Parsley is a nutrient-hungry plant and will fight for nutrients with garlic. If you have garlic planted on the same patch of land as parsley, it will set the two for disaster. On top of that, parsley can attract diseases and pests such as leaf spots, stem rot, weevils, and flea beetles, which definitely won’t be shy about skipping onto garlic plants.

5. Other Alliums

Other Alliums attract onion maggots

Growing season Spring to Summer
Distinguish characteristics 
  • Bulby plants
  • Edible roots and top shoots
  • Flavorful plants
Specific needs
  • moist but well-drained soil
  • Full sun
Common pests 
  • Slugs, Snails, onion rot maggot, thrips
  • Onion rot, rust, mildew

Alliums are considered a staple food in kitchens across the globe. They make up a broad family that includes plants like onions, garlic, shallot, and leeks!

Garlic and onion plants have been cultivated for at least 5000 years and provide an awesome fragrance and flavor to any meal. These plants are easy to grow from either seed or propagated from bulbs which are the latest stages of their growth. They perform best in moist and well-drained soils under full sun, with an ideal pH of between 6.0 and 7.0.

– Why Other Alliums Are Bad for Garlic

Onions and other alliums are in general considered a very good neighboring family to most vegetable garden plants.

However, you shouldn’t plant different allium species together as they can attract onion maggots to each other and decimate their population in turn. Not to mention several diseases commonly found with these plants — blisters, stem rusts, downy mildew, and purple blotch can all spread quickly amongst your alliums.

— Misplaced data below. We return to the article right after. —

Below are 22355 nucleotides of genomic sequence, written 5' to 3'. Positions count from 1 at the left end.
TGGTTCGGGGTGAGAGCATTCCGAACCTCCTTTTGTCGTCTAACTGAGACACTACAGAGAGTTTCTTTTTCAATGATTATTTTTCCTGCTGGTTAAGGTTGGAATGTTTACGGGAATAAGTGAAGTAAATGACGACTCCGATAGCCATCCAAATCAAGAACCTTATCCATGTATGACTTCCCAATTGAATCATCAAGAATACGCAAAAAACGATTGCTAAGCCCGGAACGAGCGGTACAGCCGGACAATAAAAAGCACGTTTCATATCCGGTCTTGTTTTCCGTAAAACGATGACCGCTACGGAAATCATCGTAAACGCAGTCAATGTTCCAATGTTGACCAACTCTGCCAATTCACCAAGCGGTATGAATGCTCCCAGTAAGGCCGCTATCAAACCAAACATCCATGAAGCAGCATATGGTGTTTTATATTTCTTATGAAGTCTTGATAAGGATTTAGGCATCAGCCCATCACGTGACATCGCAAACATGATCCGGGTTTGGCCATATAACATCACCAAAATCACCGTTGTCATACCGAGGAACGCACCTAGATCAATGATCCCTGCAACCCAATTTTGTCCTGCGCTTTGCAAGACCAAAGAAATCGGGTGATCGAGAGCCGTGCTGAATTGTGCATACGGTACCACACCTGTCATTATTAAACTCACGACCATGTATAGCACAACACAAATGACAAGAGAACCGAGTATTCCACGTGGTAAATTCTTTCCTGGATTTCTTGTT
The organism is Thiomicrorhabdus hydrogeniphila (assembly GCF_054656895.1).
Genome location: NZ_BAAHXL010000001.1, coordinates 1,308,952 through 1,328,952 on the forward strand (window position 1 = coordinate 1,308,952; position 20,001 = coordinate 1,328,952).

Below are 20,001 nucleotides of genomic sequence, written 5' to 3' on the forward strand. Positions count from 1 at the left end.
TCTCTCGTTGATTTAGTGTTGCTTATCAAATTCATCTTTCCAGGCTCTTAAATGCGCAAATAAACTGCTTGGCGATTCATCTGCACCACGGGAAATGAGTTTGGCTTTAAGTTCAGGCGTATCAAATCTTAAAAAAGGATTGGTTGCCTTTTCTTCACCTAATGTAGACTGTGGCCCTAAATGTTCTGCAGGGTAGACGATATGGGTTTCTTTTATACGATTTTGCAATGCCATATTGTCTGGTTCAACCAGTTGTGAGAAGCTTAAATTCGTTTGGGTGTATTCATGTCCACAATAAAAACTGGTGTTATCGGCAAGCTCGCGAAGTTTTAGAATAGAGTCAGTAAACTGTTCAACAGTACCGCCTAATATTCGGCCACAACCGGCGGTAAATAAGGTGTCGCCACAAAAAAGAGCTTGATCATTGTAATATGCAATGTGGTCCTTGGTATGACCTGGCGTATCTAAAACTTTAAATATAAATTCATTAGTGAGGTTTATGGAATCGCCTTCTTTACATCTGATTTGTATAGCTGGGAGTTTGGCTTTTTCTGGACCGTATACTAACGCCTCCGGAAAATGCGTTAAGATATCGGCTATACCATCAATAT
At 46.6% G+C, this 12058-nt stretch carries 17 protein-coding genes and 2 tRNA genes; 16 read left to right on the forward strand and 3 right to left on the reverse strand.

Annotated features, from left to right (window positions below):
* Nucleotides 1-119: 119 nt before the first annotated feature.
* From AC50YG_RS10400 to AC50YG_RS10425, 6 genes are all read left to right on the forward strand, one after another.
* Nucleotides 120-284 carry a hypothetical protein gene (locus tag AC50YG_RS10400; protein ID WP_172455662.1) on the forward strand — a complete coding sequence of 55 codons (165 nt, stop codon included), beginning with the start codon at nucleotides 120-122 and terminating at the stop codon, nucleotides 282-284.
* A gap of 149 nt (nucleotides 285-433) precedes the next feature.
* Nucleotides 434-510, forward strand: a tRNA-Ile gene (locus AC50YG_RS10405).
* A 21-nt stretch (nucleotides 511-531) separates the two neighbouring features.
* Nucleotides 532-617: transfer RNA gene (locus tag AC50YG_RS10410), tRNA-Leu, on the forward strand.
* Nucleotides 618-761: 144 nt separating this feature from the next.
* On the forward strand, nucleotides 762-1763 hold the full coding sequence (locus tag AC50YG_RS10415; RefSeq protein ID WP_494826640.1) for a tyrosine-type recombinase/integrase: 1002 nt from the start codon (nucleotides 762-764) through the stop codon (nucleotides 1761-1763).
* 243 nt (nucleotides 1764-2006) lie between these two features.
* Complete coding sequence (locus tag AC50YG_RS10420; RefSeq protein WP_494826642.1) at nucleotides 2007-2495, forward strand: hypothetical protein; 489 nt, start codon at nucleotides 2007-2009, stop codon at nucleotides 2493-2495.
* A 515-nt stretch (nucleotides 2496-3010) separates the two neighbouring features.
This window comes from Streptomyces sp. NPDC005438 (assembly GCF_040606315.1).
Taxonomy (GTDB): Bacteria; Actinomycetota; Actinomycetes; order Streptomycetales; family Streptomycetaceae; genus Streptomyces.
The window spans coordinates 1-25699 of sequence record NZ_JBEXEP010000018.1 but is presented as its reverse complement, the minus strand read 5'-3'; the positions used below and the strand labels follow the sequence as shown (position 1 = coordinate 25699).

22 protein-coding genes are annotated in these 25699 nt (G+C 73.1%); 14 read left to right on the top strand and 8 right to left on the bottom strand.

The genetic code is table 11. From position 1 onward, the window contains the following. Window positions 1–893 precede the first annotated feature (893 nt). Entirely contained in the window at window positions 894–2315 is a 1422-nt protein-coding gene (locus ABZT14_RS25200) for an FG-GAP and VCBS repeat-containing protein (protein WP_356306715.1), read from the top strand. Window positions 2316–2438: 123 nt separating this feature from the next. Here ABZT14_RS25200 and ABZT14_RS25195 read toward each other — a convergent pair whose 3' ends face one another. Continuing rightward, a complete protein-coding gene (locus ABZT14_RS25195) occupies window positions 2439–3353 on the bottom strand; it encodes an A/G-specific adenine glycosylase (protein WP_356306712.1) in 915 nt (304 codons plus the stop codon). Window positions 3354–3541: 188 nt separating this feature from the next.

Garlic is a great addition to any veggie garden. However, it is important to know which companion plants are best for garlic and which ones should be avoided.

  • The worst companion plants for garlic are asparagus, beans, fruit trees, sage, and parsley.
  • The best garlic companion plants for garlic include summer savory, carrots, cabbage family, and aromatic herbs which can deter pests and attract beneficial insects. Plant garlic next to these!
  • If you want to grow garlic healthy, it is important to choose a sunny spot, prepare the soil, and water regularly. It is also important to practice crop rotation to reduce the risk of pests and diseases.

So, now that you know the worst companion plants for garlic, it’s time to get planting! Follow the tips in this blog and you’ll have a successful and bountiful garlic crop in no time.